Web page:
Yeomans's enterprise is a fascinating one. His discussion of Hegel's views on the estates (which makes extended use of students' transcripts of Hegel's lectures on the philosophy of right) adds much-needed concrete detail to the debate on Hegel's theory of free agency, and the pluralist character of the theory Yeomans ascribes to Hegel is both intriguing and well-motivated. In addition, his account of how Hegel develops insights, and reacts to problems, from the writings of Kant (in particular, the Metaphysics of Morals) and Fichte contains many original ideas and observations. However, I fail to be convinced by Yeomans' reconstruction of the theoretical framework underlying Hegel's theory of the estates, that is, by the four-part expansion of autonomy that he ascribes to Hegel. Partly, this is because Yeomans often presents his argument in a highly condensed form and introduces key problems, concepts, and exegetical assumptions without the requisite commentary. I found it particularly hard to see how the key aspects of autonomy (self-appropriation, specification of content and effectiveness) and the three forms of accountability are precisely to be understood and how exactly these parts of Yeomans' interpretation are supported by the passages he refers to. The only passage that is cited as direct evidence for the distinction between the three aspects of autonomy is §109 of the Elements of the Philosophy of Right (100). Unless one already presupposes Yeomans' interpretive framework, this paragraph is more naturally read as distinguishing three almost trivial elements that every successful intentional action displays -- namely, the choice of an end, the realization of the end, and an identity of content between the merely intended and the executed end. Regarding the three forms of accountability, Yeomans refers to Hegel's threefold distinction between various restrictions of responsibility in the Morality chapter of the Elements of the Philosophy of Right (EPhR). But it is quite unclear how one gets from that distinction -- according to which we are not liable for unforeseen consequences of our actions (EPhR §117), for unintended consequences of our actions (EPhR §120), and for infringements of moral or legal norms that are beyond our insight or knowledge (EPhR §132) -- to Yeomans' three forms of accountability.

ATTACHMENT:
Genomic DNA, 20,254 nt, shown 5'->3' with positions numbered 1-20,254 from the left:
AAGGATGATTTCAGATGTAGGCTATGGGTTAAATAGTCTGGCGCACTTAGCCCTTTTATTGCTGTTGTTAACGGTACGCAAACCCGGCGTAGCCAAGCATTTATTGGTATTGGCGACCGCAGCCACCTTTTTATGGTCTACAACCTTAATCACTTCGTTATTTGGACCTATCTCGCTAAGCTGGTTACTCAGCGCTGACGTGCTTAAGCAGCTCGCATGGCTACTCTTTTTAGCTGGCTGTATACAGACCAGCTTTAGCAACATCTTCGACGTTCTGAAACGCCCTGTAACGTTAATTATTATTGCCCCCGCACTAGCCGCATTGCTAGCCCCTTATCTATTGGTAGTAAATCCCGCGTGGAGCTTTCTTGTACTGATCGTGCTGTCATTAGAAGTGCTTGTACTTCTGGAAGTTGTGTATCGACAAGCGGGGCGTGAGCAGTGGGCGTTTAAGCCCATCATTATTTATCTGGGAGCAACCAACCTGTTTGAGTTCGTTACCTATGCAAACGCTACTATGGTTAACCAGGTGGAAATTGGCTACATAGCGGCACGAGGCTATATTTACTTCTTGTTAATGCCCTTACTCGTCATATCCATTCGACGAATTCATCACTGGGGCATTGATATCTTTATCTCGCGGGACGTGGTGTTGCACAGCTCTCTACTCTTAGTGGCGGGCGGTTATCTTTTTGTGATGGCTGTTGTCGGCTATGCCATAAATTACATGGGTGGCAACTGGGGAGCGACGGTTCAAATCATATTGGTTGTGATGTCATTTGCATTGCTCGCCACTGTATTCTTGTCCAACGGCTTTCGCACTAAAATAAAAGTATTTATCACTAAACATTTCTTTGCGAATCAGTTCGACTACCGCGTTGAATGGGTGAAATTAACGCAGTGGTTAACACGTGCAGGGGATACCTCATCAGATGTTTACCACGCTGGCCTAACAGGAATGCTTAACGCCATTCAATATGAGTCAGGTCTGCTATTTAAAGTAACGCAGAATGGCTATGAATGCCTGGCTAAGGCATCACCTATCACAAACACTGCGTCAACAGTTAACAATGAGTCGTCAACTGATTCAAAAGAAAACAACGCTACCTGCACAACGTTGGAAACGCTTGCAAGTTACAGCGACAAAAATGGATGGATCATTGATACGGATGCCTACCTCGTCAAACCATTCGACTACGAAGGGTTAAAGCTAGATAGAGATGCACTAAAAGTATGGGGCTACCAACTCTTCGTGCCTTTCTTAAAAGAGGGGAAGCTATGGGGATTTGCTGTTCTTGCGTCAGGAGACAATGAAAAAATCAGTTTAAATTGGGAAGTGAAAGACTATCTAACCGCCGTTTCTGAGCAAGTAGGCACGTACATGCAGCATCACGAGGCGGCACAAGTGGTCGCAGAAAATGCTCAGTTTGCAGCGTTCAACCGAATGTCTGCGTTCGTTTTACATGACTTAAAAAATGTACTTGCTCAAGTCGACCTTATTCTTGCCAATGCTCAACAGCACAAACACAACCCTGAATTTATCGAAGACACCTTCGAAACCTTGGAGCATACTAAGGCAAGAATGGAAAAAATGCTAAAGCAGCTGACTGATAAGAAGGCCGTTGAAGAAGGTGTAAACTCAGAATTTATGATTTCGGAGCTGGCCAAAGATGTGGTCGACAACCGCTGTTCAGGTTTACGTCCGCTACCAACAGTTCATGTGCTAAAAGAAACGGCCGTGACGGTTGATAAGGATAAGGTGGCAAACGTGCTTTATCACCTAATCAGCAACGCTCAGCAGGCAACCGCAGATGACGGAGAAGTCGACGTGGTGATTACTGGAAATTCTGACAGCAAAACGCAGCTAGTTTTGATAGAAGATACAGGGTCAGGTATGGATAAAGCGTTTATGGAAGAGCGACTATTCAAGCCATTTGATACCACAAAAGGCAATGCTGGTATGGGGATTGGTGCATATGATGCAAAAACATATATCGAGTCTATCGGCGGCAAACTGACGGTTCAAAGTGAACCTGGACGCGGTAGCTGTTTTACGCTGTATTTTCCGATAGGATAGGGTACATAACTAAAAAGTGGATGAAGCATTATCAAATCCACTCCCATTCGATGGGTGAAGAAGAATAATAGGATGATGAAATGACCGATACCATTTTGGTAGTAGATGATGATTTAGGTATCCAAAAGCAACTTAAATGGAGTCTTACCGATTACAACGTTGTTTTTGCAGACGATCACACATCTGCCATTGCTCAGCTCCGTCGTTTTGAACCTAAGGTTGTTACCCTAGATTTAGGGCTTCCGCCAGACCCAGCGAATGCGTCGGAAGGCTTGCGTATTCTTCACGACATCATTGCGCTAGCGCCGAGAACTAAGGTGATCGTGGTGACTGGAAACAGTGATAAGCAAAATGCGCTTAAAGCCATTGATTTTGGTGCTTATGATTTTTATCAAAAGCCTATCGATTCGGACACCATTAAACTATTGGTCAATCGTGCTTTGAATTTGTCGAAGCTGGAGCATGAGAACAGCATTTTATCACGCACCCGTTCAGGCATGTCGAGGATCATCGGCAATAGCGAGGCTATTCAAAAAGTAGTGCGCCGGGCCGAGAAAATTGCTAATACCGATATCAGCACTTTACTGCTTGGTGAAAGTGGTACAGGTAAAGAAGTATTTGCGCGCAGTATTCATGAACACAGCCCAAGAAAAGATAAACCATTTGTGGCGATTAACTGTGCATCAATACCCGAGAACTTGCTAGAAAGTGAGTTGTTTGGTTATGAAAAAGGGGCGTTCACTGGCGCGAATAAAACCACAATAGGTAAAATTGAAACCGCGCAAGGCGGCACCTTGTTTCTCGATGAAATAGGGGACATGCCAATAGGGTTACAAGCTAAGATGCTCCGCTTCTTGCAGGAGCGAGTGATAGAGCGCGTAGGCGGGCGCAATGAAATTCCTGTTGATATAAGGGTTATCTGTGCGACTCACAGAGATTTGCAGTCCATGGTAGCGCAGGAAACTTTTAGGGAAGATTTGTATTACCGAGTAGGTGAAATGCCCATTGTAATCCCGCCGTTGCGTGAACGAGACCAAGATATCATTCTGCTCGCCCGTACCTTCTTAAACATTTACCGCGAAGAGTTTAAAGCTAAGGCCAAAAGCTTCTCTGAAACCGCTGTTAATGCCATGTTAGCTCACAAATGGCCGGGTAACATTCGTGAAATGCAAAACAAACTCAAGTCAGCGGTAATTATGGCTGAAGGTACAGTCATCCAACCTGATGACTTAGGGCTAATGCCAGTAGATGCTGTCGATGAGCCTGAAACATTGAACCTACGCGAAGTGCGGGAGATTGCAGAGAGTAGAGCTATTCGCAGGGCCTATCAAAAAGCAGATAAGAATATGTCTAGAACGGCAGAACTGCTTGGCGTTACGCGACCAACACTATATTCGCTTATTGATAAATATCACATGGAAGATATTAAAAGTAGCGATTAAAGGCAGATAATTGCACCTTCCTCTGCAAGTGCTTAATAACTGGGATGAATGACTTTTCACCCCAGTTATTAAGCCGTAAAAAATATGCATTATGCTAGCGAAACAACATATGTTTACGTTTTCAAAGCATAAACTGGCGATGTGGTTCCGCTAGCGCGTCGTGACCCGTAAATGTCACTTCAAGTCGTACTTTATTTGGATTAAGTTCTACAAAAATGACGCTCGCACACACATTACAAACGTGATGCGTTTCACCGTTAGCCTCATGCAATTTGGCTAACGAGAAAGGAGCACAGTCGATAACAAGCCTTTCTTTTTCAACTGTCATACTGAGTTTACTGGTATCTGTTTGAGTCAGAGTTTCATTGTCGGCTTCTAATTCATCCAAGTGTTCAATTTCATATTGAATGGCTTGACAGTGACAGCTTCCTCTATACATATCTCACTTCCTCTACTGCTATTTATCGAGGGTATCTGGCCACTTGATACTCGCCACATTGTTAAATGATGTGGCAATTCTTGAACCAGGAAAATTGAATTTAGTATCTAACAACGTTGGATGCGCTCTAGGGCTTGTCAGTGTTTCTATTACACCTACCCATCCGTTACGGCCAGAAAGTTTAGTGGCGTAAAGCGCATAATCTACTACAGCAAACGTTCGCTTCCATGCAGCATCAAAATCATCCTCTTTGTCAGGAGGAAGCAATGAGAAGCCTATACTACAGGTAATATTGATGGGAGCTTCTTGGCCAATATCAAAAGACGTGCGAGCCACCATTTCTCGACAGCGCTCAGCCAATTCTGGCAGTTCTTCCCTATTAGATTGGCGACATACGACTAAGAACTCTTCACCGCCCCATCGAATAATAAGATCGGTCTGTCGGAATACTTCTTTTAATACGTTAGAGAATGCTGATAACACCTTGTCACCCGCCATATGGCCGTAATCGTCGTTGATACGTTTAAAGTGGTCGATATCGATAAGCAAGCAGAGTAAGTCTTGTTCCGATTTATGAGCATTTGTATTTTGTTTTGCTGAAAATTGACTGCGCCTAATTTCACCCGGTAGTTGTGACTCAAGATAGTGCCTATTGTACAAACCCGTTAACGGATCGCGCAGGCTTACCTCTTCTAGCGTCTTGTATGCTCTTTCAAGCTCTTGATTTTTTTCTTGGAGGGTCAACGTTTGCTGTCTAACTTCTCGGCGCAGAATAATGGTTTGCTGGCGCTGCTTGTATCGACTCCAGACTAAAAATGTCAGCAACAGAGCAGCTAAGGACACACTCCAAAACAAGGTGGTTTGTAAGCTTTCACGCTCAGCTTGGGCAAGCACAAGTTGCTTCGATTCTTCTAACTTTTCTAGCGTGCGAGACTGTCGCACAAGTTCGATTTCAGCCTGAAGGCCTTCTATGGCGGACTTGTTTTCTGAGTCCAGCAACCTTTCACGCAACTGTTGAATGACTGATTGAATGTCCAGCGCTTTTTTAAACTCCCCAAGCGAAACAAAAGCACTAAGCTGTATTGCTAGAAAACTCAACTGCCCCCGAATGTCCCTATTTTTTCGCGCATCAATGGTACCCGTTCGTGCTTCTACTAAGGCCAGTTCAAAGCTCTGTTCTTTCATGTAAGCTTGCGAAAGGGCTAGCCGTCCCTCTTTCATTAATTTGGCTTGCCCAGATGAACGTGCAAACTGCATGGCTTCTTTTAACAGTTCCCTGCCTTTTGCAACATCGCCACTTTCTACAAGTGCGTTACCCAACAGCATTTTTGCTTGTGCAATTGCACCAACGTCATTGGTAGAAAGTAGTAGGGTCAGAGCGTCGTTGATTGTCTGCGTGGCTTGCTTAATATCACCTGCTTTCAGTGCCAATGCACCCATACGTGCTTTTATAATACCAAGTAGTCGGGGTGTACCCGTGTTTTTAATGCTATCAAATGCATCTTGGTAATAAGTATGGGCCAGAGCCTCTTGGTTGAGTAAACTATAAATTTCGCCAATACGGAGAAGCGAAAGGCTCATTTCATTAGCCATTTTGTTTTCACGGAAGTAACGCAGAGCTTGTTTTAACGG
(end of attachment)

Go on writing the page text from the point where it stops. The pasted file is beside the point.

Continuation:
However, I think that Yeomans' interpretation encounters its greatest difficulties when it comes to the most original part of his reading: his reconstruction of a talent- and interest-based theory of free action that constitutes, as we have seen, the second part of his reading of Hegel's expansion of autonomy. According to this view, the agent "identifies as reasons those motivations that are grounded in his or her talents and support actions that are likely to develop those talents in ways suggested by his or her interests" (80). As becomes clear later, this is meant not only as a descriptive claim but also as a claim about what reasons are good reasons for actions: on Yeomans' reading, Hegel holds that "we have a duty to be interested in the activities for which we are talented . . . and to self-consciously direct our effective activity toward the exercise of those talents and more specifically toward exercises that promote their development" (167f.). Estates and professions, Yeomans thinks, assist us in this development of talents: once we have chosen membership in such a group on the basis of our interests and talents, that group provides us with standards for how precisely we should further develop our talents (160). Moreover, when we live up to the demands that our interests and talents make on us, our actions are free, they have their origin within us; otherwise, we act heteronomously. For instance, when we try to do something for which we do not have a talent, it is not really us who act; rather, the external circumstances are effective in such cases (206f.).